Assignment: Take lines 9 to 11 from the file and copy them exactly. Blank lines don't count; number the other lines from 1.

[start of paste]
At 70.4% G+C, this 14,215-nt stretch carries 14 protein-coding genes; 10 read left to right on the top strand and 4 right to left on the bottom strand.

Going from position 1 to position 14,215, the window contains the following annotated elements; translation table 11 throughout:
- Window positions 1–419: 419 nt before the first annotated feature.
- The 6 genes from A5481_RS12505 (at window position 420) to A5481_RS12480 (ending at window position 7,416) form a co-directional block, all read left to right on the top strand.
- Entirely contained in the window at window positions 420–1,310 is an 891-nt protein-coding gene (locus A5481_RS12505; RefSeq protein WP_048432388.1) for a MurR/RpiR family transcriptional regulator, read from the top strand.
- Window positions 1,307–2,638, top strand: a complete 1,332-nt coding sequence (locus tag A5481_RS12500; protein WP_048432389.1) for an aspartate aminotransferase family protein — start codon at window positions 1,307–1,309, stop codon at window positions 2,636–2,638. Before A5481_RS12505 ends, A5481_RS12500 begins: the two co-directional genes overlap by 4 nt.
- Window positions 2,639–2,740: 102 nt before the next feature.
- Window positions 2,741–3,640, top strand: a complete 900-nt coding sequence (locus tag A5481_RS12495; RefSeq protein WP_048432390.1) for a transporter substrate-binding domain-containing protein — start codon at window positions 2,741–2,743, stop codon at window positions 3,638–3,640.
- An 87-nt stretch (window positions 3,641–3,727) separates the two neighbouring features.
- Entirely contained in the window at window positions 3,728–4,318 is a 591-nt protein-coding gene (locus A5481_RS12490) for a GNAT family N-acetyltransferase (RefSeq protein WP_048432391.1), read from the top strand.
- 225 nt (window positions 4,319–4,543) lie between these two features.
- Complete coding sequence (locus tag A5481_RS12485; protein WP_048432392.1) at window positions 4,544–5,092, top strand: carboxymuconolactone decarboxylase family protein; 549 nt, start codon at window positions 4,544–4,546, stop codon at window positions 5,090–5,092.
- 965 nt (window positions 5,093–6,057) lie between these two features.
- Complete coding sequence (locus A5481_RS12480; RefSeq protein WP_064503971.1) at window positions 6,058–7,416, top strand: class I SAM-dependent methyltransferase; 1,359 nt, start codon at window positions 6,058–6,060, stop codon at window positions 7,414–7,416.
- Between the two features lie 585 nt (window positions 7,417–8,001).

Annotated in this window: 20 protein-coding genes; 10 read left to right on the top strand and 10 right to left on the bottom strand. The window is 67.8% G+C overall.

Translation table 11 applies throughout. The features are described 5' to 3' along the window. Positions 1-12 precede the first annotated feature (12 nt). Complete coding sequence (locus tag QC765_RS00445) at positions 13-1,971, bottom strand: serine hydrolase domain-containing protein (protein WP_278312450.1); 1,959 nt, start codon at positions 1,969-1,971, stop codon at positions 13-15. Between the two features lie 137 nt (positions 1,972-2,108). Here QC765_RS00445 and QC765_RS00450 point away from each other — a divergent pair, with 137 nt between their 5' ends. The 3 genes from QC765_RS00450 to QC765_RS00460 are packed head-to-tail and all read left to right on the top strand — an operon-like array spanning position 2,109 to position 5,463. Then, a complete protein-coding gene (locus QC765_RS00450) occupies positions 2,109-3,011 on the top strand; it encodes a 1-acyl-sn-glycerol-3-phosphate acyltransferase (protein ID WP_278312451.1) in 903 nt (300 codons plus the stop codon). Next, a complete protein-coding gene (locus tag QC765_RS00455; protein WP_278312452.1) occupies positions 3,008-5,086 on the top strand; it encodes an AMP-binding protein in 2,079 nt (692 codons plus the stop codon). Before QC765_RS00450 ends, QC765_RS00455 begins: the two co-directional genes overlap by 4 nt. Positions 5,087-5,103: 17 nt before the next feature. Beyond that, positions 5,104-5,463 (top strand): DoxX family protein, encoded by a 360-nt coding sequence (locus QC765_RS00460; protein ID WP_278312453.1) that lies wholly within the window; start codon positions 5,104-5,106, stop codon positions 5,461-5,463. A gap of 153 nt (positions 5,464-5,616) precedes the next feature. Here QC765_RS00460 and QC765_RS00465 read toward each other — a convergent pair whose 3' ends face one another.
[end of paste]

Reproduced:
- An 87-nt stretch (window positions 3,641–3,727) separates the two neighbouring features.
- Entirely contained in the window at window positions 3,728–4,318 is a 591-nt protein-coding gene (locus A5481_RS12490) for a GNAT family N-acetyltransferase (RefSeq protein WP_048432391.1), read from the top strand.
- 225 nt (window positions 4,319–4,543) lie between these two features.